MACI uses the patient’s own cells to treat cartilage defects in the knee. Many times when a patient comes in to see their doctor with knee pain, the cause is a piece of cartilage that has come loose or worn down. Since cartilage does not grow back, these defects usually get worse over time and can eventually lead the patient to early osteoarthritis. MACI helps many patients avoid early partial and total joint replacements by restoring the cartilage surface of their knee before the problem progresses to a much worse situation.
PARTIAL KNEE REPLACEMENT
When the cartilage protecting the bones of the knee slowly wears away, this results in knee osteoarthritis. Osteoarthritis can appear throughout the knee joint or just in a single area of the knee.
If advanced osteoarthritis is limited to a single compartment of the knee, it can be treated with a unicompartmental knee replacement. During a partial knee replacement, damaged bone and cartilage are resurfaced with metal and plastic components. The healthy cartilage, bone, and all of the ligaments are preserved.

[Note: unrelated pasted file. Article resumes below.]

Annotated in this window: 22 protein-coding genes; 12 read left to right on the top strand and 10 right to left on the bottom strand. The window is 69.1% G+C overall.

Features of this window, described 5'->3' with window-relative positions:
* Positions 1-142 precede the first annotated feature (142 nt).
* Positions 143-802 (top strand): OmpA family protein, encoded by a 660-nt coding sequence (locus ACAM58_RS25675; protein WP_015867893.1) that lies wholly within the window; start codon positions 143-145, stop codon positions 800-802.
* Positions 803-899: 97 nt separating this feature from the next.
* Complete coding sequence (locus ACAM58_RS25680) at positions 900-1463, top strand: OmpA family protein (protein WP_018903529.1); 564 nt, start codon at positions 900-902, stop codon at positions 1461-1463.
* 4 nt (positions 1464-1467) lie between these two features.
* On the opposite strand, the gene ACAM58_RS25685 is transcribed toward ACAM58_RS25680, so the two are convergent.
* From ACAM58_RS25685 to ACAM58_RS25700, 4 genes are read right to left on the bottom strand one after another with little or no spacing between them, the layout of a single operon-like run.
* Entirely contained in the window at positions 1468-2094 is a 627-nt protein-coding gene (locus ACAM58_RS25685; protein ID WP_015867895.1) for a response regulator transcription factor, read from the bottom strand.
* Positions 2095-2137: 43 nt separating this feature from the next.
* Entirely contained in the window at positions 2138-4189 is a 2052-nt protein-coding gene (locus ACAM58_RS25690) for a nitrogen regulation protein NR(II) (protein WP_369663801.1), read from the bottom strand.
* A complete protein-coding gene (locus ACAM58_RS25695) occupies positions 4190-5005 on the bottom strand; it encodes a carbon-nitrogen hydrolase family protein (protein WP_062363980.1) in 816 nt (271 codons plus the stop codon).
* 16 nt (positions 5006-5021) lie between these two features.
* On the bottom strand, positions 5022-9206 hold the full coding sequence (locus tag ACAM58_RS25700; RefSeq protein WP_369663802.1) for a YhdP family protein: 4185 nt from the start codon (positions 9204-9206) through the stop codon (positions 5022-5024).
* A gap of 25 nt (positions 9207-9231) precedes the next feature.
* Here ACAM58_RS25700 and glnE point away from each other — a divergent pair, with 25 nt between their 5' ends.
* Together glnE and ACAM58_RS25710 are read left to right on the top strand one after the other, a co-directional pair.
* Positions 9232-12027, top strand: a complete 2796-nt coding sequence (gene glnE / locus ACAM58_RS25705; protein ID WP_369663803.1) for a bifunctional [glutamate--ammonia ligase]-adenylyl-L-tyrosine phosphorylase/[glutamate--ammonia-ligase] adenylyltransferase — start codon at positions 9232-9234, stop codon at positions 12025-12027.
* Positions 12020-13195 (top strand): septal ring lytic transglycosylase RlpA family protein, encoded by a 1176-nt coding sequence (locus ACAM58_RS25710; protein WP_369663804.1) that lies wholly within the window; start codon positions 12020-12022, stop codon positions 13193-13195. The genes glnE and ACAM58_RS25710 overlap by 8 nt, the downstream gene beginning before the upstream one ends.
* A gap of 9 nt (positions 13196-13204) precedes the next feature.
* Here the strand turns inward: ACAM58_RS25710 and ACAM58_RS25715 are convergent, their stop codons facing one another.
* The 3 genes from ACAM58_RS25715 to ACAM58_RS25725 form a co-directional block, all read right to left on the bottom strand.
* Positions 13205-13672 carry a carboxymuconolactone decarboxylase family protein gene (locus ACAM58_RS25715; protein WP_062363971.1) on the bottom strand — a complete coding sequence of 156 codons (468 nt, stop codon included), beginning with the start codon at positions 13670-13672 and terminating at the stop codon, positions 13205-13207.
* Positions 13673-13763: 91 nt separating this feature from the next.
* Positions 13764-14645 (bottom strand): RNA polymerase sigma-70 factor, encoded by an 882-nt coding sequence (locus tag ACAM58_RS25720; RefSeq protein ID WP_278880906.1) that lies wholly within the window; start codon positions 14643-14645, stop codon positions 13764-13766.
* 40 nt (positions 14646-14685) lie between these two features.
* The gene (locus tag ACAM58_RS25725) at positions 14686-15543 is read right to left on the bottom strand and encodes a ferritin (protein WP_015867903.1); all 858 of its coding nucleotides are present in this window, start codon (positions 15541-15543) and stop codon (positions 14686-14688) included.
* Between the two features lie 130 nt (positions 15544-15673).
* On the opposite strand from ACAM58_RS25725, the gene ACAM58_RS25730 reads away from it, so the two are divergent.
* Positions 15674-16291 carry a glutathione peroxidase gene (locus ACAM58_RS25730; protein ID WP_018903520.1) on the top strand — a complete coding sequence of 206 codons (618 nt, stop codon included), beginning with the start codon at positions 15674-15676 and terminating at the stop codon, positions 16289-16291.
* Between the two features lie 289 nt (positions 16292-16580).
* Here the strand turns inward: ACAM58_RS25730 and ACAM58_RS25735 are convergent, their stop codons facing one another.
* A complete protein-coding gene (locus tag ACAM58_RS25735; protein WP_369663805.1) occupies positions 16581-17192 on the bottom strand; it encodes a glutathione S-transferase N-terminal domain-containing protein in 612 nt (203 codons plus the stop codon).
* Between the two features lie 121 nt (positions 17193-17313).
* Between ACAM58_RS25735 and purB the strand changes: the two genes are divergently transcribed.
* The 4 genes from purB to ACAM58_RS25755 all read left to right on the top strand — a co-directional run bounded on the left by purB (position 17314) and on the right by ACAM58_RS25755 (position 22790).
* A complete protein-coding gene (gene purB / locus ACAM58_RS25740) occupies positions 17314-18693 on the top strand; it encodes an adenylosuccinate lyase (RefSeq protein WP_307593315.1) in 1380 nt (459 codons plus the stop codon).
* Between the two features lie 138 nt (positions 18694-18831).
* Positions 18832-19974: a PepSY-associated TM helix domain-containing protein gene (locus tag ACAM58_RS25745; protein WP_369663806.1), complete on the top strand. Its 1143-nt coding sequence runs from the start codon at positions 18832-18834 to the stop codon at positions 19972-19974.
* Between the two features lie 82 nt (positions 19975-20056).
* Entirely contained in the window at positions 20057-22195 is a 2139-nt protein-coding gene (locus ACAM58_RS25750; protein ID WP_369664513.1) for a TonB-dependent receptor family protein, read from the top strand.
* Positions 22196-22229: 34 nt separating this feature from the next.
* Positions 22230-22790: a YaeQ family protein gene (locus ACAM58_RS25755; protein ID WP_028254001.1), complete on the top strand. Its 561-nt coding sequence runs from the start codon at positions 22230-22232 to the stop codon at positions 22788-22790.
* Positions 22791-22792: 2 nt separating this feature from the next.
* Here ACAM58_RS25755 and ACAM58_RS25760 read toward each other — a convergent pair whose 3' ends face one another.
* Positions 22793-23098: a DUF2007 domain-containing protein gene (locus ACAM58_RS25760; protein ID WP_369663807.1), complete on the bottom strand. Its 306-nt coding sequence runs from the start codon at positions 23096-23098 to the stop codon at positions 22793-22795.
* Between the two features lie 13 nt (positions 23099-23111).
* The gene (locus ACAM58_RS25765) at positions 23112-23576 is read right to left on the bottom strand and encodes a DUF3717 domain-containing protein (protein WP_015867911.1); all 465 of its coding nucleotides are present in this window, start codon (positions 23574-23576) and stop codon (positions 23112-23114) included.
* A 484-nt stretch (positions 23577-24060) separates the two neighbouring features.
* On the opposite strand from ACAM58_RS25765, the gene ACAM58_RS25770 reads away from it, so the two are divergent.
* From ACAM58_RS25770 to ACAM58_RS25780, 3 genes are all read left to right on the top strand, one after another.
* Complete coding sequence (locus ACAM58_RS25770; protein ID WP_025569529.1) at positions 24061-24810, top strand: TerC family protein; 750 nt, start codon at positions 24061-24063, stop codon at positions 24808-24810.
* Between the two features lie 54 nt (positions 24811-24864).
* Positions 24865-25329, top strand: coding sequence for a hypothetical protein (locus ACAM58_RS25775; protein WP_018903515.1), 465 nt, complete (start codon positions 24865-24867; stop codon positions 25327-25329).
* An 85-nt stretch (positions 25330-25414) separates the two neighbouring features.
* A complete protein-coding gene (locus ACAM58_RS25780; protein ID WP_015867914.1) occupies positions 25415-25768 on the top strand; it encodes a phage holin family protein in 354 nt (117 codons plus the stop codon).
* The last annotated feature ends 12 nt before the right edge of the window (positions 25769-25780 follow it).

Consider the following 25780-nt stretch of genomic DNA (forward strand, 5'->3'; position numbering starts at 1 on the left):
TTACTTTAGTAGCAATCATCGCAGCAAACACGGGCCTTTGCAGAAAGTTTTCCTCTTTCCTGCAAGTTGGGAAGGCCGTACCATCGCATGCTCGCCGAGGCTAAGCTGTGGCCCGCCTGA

For patients whose disease is limited to just one area of the knee, this procedure is an alternative to total knee replacement. Patients usually spend less time in the hospital and return to normal activities sooner than total knee replacement patients because a partial knee replacement is done through a smaller incision.
ConforMIS® Customized Knee Replacement Implants
ConforMIS knee replacement implants are individually designed and manufactured for each patient, with no two alike. Each implant is sized and shaped to fit each patient’s unique anatomy, offering advantages over other knee implants. It is the first knee replacement that fits only one knee. Yours.